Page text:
Pāmu expects to pay off the cost of the installation of their fertigation system after four years and from then onwards it expects to save money on its fertiliser costs.
One of the main differences between using fertigation and conventional nutrient application via ground spreading or aerial top dressing is that as it does not require any additional labour to apply the fertiliser it allows for small quantities of fertiliser to be applied at a time.
To date, on the first farm Pāmu has started using fertigation on they have reduced their overall fertiliser use by 20% over the summer.
As part of the trial, a Master’s student who is supervised by Lincoln University will be engaged to carry out research on how using fertigation has affected the nitrogen losses on Pāmu farms. Data will be collected over two irrigation seasons.
Nitrogen leaching losses haven’t been calculated yet – but they could be higher than 20% as research undertaken to date in other countries has indicated that crops are better able to use nitrogen when its applied in smaller quantities, resulting in less nitrogen leaching.
Rob says that the quality of the pasture and fodder beet crop which is receiving fertigation actually looks better visually than it did before, with tissue sampling that back these observations.
“Not having contractors spreading fertiliser over the summer has meant that there is less compaction to the soil, less diesel being used and less health and safety issue to monitor on the farm,” he adds.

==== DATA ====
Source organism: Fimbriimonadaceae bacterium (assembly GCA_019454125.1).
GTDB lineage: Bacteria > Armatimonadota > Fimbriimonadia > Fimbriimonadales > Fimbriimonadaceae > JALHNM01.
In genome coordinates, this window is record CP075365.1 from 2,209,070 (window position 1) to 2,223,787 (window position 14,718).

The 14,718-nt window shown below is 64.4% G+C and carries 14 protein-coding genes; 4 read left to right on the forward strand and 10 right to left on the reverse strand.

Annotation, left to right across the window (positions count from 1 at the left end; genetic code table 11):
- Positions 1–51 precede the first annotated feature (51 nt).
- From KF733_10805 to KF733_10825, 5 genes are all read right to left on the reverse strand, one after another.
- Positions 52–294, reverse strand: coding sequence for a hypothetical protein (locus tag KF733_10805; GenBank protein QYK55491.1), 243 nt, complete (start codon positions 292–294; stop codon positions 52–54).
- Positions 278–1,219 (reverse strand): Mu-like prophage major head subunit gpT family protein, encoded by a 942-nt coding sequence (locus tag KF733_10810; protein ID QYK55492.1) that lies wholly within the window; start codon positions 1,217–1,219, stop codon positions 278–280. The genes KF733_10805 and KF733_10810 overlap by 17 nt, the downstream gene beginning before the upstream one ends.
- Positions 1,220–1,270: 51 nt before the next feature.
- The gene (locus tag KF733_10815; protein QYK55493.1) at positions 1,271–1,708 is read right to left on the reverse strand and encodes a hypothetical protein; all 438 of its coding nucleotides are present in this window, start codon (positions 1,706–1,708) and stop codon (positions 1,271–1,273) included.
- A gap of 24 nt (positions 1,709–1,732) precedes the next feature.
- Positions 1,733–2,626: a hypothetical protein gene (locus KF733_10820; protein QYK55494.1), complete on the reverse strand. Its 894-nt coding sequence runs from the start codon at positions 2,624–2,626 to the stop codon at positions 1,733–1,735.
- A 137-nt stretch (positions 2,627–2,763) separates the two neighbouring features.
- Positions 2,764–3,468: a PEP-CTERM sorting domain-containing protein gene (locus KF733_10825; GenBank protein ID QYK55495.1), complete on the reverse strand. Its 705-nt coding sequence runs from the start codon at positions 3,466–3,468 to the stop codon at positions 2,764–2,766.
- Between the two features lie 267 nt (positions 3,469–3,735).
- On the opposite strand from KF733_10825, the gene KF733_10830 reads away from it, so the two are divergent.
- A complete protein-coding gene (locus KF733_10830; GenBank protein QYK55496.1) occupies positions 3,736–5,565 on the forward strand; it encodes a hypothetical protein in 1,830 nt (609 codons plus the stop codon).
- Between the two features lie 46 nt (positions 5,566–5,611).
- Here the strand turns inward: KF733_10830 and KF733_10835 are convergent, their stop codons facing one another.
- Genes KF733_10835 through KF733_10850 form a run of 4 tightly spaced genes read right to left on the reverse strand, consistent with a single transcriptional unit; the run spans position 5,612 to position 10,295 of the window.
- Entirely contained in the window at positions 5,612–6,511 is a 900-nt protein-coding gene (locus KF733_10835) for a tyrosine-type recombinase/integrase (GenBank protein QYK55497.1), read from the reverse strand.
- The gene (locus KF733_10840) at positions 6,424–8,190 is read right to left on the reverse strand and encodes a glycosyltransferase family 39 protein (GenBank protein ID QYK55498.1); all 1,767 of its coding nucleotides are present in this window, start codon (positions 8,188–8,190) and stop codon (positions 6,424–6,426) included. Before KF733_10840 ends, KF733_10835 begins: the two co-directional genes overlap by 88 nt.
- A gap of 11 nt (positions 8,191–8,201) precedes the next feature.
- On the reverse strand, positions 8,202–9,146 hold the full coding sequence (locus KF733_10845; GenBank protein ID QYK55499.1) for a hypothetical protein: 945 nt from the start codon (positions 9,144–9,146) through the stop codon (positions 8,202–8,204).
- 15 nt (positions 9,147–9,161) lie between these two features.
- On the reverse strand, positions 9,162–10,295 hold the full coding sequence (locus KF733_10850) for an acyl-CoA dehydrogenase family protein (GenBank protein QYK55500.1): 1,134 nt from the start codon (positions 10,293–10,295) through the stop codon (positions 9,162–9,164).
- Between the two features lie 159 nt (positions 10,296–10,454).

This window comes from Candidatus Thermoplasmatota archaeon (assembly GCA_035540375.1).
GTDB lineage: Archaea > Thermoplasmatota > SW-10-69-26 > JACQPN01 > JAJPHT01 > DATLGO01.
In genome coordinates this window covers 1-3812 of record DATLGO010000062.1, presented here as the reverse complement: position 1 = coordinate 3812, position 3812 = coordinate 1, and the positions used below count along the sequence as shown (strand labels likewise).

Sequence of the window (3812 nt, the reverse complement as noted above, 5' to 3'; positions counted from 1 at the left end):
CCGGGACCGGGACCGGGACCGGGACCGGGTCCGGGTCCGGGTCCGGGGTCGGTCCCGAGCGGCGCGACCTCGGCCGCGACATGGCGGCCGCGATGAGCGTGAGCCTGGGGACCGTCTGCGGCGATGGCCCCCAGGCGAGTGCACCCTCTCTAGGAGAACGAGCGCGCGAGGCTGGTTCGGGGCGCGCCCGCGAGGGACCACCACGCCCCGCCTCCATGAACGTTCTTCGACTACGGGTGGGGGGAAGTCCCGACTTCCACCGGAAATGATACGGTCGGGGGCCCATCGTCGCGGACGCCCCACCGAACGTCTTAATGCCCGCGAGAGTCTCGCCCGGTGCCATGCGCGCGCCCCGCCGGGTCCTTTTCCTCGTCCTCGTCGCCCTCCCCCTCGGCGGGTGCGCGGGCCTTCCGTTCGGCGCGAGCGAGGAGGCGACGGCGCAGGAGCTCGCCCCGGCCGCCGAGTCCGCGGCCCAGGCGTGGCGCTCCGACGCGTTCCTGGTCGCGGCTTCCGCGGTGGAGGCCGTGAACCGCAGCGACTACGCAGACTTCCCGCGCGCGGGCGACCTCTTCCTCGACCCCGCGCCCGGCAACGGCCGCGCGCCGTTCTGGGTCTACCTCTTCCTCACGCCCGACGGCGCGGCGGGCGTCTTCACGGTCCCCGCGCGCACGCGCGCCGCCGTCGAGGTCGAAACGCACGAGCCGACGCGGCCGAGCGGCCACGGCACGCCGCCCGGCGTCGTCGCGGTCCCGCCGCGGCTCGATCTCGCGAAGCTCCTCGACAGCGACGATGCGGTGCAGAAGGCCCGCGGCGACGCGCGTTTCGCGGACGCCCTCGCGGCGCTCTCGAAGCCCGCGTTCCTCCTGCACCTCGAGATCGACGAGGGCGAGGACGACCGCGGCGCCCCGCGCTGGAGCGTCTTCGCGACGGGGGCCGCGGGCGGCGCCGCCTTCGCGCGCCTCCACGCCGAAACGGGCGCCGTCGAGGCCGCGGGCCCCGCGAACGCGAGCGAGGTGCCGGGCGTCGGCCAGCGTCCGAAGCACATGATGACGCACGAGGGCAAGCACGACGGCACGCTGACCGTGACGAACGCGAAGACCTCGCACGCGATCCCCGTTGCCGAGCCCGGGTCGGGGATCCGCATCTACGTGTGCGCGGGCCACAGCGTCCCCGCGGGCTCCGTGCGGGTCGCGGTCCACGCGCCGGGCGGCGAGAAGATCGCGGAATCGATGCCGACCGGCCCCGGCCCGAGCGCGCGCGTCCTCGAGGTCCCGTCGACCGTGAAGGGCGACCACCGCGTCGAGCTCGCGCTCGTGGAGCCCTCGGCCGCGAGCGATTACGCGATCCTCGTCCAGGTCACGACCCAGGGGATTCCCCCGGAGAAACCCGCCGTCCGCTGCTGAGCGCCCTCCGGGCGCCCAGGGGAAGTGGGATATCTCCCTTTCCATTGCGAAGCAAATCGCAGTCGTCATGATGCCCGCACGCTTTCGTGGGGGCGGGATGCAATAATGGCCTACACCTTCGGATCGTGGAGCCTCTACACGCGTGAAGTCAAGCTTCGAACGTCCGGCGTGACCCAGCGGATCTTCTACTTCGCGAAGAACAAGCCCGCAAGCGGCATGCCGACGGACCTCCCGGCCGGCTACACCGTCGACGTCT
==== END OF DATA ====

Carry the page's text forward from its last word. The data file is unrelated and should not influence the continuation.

The farm has been using fertigation since the November and will use it until the end of March but it will use ground spreading to apply fertiliser in the spring and autumn time. This will provide the option to compare nitrogen losses as part of the trial between the two methods of applying fertiliser.
The trial will also look at the costs and benefits of using fertigation, as well as the practicalities of using it on the trial farms.
IrrigationNZ also released a guide to the use of fertigation in New Zealand for its members in December. The guide can be accessed online at www.irrigationnz.co.nz (search for ‘fertigation’).
“Fertigation is a precise science,” says Steve Breneger. “The correct type of fertiliser must be used, the irrigation system must be capable of delivering fertiliser and compatible with the type of fertiliser and the mixing technique must also be correct. There are some pitfalls that can occur and the guide explains how these can avoided.”
A Fertigation Masterclass was delivered by IrrigationNZ in 2018. IrrigationNZ has plans to deliver the class regularly in the future in order to upskill farmers, irrigation designers and irrigation service professionals on the correct use of fertigation.
IrrigationNZ will keep irrigators up to date on the results of the field trial as they are released in the future.